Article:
ADHD And Young Adults and Teenagers

Many teenagers and young adults are not diagnosed in childhood and on reaching adolescence find it exceedingly difficult to cope with change. A child that has been suspended or expelled from school have an increased chance of having anxiety or depression. For teenagers or young adults who have not been diagnosed in childhood can have difficulty being diagnosed in adulthood. A situation can arise where teenagers and young adults have moved schools, had many teachers throughout their years and to obtain consistent and satisfactory information that verify ADHD symptoms as a child can prove difficult. Download a handy factsheet HERE

Some of the more pronounced symptoms in teens with ADHD are related to deficits in executive functioning, the brain’s ability to prioritize and manage thoughts and actions. In other words, executive function allows individuals to foresee longer-term consequences for actions, plan accordingly, evaluate progress and shift plans as necessary. ADHD help is provided via HERE via the ADHD Foundation National Helpline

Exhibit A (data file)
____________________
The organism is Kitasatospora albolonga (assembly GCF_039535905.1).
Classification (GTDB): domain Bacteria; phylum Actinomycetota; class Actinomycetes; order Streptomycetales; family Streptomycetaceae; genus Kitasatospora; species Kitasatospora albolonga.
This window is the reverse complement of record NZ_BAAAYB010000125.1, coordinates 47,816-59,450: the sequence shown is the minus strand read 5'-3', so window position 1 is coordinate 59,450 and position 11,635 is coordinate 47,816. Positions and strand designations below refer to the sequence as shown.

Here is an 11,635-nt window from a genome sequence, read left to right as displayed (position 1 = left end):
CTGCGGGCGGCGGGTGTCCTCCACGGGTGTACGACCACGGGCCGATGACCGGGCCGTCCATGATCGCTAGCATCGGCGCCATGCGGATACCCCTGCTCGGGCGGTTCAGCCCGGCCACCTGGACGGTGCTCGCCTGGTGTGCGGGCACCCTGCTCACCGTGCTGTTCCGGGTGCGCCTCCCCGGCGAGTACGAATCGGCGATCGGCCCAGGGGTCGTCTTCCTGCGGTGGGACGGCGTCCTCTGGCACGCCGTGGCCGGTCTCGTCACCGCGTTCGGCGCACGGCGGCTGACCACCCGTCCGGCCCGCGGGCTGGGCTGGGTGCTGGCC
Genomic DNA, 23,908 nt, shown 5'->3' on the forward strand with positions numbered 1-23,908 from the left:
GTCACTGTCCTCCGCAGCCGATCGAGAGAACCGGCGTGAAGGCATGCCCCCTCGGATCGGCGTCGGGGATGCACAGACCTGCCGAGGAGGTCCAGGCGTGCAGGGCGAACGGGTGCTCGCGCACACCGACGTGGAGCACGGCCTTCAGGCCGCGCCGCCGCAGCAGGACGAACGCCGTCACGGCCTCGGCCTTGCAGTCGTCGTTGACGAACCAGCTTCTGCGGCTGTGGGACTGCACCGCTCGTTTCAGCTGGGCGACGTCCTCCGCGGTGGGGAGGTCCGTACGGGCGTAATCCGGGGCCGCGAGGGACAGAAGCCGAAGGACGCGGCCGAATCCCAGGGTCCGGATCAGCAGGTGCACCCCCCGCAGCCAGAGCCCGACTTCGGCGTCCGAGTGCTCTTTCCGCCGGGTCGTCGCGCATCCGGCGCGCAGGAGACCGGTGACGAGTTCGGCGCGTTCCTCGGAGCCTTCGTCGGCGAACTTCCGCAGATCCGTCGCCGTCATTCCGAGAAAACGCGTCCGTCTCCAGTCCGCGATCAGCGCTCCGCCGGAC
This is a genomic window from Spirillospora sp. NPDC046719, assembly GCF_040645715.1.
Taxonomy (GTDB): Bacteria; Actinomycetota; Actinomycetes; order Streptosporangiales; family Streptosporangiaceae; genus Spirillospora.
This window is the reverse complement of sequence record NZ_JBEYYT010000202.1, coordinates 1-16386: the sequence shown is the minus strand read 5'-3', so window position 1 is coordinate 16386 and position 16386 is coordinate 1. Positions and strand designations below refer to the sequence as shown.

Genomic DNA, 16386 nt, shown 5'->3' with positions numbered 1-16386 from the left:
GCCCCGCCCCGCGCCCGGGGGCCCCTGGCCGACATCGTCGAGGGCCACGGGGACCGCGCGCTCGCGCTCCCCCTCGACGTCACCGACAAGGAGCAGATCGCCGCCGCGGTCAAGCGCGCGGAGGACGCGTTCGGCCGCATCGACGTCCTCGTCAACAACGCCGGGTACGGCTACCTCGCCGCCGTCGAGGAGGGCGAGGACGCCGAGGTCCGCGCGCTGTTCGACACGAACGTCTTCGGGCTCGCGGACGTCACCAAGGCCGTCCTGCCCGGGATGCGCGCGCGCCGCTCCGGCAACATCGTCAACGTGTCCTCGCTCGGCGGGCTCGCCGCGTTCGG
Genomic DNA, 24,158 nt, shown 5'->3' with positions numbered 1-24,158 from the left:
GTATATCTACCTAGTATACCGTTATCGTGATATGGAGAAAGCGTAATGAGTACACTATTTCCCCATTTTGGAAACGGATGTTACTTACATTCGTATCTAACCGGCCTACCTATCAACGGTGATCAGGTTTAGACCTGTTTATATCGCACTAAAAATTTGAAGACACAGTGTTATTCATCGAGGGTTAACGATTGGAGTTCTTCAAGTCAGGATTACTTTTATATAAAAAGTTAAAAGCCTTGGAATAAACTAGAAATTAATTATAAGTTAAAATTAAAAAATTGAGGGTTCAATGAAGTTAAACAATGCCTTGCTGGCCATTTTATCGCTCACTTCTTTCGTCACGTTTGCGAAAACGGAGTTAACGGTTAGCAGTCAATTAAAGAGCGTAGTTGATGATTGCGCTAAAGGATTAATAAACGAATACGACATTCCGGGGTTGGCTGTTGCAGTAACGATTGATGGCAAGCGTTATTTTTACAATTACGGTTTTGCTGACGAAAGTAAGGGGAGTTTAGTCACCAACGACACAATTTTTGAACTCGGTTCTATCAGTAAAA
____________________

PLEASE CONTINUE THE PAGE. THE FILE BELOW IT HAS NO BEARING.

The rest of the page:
Much of the Diagnostic and Statistical Manual of Mental Disorders, Fifth Edition (DSM-5) diagnostic criteria are written for younger and may not be applicable to teens. Register here or download a factsheet that may be helpful as a pathway to diagnosis for your child. Take a closer look at childhood and adolescent Attention Deficit Hyperactivity Disorder (ADHD) and use this TOOL as a helpful insight to help you understand your child. The results can support a discussion with your medical professional. Many studies throughout the world such as this ONE conducted in the UK and also this Australian Study in 2019. Other samples of self assessment for your child are similiar to this one.

What About School And Further Studies?

There is more knowledge now around a variety of conditions that students are dealing with, and ADHD is one of them. Schools have access to information, resources, and expertise to support all students experiencing ADHD. Students are all different, and you may need to talk to the student support team or counsellor, to make sure they understand your learning needs. Here is a useful book to read

The school may need you to provide them with your doctor’s diagnosis, any specific learning and behavioural challenges, and any other treatment you are getting. They may also need to know what medications and doses you are taking; also, if your paediatrician, psychiatrist, or psychologist has a management plan in place for you. adhd-facts.pdf (